Just what the heck is the buying opportunity? The simplest explanation is the Google Content Network allows an advertiser to display ads on Web sites across the Net. Google ads on publisher sites are demarcated by "Ads by Goooooogle," such as the Google ads on the bottom of the "Health" section page of "The New York Times."

End of the simple answer.

Types of Content Network Ads

Google now allows an advertiser to set up Content Network campaigns separately from search campaigns. Hallelujah! This wasn't always the case. By separating the two campaigns, the advertiser can set up different pricing (important, because contextually targeted ads typically underperform compared to search). They can also create different ad messages and separate ad tracking.

Ads within the Google Content Network can be keyword-driven or Web-site specific, the latter being called "Site Targeting." Both types offer geotargeting. With keyword-driven ads, the advertiser lets Google control where its ads appear throughout the Web. The advertiser enters relevant keywords, and Google matches editorial content with those keywords and displays its top three advertisers' ads. Similar to search, these ads are purchased on a CPC (define) auction basis.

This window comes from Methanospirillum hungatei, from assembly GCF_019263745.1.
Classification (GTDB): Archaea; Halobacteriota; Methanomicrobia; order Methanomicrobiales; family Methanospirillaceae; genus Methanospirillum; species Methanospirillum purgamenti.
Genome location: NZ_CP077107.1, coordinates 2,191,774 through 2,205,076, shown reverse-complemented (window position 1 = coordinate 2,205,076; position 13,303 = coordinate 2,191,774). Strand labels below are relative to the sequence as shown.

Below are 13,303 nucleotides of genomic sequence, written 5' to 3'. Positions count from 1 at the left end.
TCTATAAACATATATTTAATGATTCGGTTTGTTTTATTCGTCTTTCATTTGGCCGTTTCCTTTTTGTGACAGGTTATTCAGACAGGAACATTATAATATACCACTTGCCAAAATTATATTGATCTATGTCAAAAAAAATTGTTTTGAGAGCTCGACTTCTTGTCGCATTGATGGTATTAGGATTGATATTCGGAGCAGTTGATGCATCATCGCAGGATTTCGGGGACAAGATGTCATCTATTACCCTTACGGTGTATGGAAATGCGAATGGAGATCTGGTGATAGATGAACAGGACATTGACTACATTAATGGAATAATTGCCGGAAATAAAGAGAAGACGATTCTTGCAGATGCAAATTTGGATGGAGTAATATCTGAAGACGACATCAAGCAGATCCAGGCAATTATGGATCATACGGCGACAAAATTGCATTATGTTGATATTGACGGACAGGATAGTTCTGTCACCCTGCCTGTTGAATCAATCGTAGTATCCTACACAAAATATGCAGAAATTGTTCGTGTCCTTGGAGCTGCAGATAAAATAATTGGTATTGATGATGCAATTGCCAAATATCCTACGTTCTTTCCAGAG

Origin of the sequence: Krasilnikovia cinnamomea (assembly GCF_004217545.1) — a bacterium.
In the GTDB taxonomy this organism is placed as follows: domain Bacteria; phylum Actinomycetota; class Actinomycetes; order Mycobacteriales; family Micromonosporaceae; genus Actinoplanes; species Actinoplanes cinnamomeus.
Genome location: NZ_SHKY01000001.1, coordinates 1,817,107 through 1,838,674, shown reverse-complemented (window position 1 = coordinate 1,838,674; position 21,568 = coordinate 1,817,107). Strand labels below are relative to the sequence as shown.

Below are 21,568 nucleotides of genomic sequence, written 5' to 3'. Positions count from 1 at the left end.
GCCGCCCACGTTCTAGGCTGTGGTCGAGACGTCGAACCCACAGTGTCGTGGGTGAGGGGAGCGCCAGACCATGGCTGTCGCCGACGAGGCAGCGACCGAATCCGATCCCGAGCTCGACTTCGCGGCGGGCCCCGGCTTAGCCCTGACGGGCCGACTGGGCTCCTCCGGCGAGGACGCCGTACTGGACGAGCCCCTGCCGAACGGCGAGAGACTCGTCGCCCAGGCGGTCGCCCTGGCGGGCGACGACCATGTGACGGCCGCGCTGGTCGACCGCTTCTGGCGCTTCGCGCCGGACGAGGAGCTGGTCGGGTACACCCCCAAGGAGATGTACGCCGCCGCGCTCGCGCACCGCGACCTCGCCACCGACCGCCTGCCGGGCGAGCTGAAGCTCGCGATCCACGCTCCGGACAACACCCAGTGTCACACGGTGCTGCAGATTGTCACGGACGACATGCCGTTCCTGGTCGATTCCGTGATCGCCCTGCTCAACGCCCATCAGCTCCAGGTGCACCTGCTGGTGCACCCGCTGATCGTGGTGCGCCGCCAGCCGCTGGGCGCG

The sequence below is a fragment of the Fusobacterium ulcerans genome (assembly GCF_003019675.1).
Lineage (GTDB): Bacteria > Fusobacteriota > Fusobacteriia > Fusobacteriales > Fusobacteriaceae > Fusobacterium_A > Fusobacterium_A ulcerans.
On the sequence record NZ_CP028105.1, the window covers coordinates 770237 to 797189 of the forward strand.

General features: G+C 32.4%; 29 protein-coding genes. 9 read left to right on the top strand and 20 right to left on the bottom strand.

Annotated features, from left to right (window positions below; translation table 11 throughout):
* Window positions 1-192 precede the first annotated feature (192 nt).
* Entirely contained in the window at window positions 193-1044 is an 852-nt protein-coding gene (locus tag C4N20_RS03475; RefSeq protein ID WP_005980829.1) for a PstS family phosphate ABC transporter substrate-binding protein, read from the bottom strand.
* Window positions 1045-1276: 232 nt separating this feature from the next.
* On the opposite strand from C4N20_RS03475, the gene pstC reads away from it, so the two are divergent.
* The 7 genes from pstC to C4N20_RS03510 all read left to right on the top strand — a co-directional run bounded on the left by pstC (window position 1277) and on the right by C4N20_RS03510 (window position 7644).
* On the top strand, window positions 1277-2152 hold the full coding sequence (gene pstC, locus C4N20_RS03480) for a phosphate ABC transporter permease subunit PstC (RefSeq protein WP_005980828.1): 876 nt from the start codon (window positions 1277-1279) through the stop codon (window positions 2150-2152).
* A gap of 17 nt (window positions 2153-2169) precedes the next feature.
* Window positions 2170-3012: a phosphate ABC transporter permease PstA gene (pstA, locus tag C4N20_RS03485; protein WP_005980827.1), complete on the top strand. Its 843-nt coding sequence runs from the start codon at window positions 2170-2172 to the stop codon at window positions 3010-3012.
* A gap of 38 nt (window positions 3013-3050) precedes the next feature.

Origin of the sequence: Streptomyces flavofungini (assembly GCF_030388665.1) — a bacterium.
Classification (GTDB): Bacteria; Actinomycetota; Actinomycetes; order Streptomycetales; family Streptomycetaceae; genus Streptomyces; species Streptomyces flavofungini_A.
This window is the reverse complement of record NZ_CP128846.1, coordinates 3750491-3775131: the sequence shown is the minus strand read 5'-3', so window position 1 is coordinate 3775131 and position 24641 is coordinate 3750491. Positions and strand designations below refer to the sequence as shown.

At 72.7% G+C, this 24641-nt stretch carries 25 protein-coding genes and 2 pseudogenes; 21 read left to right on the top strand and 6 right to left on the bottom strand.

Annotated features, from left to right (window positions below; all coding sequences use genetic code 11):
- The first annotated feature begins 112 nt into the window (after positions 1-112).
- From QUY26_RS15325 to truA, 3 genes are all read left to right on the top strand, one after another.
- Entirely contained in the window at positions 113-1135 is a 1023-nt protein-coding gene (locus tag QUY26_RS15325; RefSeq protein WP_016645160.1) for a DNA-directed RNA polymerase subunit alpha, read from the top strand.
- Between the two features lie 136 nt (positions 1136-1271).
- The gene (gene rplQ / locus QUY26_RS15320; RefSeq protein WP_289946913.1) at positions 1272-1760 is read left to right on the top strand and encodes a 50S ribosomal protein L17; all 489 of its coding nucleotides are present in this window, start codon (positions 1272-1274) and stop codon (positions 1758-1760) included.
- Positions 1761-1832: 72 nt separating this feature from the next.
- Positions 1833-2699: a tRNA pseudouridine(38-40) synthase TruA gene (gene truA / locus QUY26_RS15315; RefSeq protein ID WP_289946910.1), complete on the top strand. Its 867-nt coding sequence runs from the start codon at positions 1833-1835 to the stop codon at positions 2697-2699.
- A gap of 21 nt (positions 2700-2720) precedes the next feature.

Keyword-driven ads can be text ads (same specs as search ads) or image ads (graphical display ads comprising five IAB standard sizes: banner, leaderboard, medium rectangle, skyscraper, and wide skyscraper).

Site Targeting returns control to the advertiser. He can handpick individual sites where the ad will appear. Site Targeting facilitates image ad placements. It's therefore far more akin to traditional online media buying and probably less likely to be handled by a search marketer.

Google's Site Tool helps advertisers locate the sites that might be appropriate for the campaigns. Advertisers can further narrow placement on a site by "site section," the ability to indicate sections or single pages of a site on which the ad is to appear. Though Site Targeting also runs off a competitive auction, the auction is CPM (define) based, not CPC based, with a minimum bid of $0.25 CPM.